As leaders, it can be easy to overthink our performance and our team’s. Something is happening that is causing stress or frustration, so we look for ways to fix it, quickly.
Like complaining. We find the team is complaining a lot and maybe we are too. We want it to stop.
Or we’re stumped and embarrassed when we don’t know or have the right answers. Maybe we’re not getting our best work done but despite working harder and longer, our results are mediocre at best.
Here’s the thing, these “problems” can be utilized in a way to achieve results. Instead of correcting or putting them to a stop, embracing them might be the best step forward.
Most of us believe that complaining at work is inappropriate. If someone complains about something, it is often quickly shut down or dismissed as unprofessional.
Complaining is often seen as unhelpful and unproductive.
But here’s the surprise - high performing teams not only engage in complaining, cursing, and sarcasm, but they find it is one of the contributors to their positive performance. It has to do with the safety they feel with each other and how these behaviors build relatedness within the team, an important psychological need for motivation.
Context is important, however. Complaining needs to be done in a controlled sense (it’s time limited) and it is balanced, even outweighed, with positive behaviors like listening to each other, thanking, appreciating contribution, and sharing new ideas.
(If complaining becomes excessive, it can be destructive and if you need tips for that, read here.)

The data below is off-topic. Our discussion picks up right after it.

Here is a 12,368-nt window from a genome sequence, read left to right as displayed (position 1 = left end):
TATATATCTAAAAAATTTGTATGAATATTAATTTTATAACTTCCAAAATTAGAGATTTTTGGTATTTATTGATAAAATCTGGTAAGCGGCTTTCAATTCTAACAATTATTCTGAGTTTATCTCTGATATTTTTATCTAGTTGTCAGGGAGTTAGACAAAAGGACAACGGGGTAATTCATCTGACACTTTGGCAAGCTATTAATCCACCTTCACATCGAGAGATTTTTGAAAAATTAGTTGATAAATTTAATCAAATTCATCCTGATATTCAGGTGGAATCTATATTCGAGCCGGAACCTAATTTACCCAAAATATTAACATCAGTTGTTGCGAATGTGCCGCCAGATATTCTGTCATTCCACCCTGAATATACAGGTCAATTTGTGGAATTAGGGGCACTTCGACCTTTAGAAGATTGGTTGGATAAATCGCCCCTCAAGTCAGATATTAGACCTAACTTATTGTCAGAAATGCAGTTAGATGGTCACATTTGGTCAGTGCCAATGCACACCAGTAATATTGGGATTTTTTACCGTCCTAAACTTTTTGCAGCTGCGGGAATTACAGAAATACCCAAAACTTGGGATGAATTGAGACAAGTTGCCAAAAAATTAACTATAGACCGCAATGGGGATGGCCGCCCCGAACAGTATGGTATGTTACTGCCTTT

Harness complaining by using this technique: “Visit Pity City, just don’t move there”. Allow a team some time to vent with no expectation to fix or problem solve. Just complain. Then, get back to work. Teams who do this tend to perform better than those who quash negative emotion. In stressful environments, a 10-15 minute vent-fest could be needed. In others, maybe everyone share one gripe before discussing the topics of meeting.
I first read about this strategy almost 20 years ago in Jeannie Duck’s book and the concept has been proven to be effective in plenty of teaming research before that and since.
Some believe that those who perform at the highest levels must be closer to perfection and that perfection is the only acceptable outcome to get to high performance.
Similarly, some believe it’s acceptable to hide mistakes or imperfections and lead others to believe there are none. The proverbial, “fake it ‘til you make it” mantra.
These beliefs are outdated and off-base. Mistakes, imperfections, and the openness to discuss them without judgement or punishment is exactly the behavior high performing leaders and teams engage in.
Amy Edmondson pioneered the research on team psychological safety (or the sense that it is safe to take interpersonal risks like admitting mistakes and uncertainty). She often tells the story of how she uncovered it as a PhD candidate.
She set out to study the relationship between errors and teamwork in hospitals. She thought that those teams who worked best together also made the fewest errors. Instead, her research found that higher performing teams reported more mistakes. She said, “That forced me to think: Maybe better teams don’t make more mistakes. Maybe they’re more willing and able to talk about them.”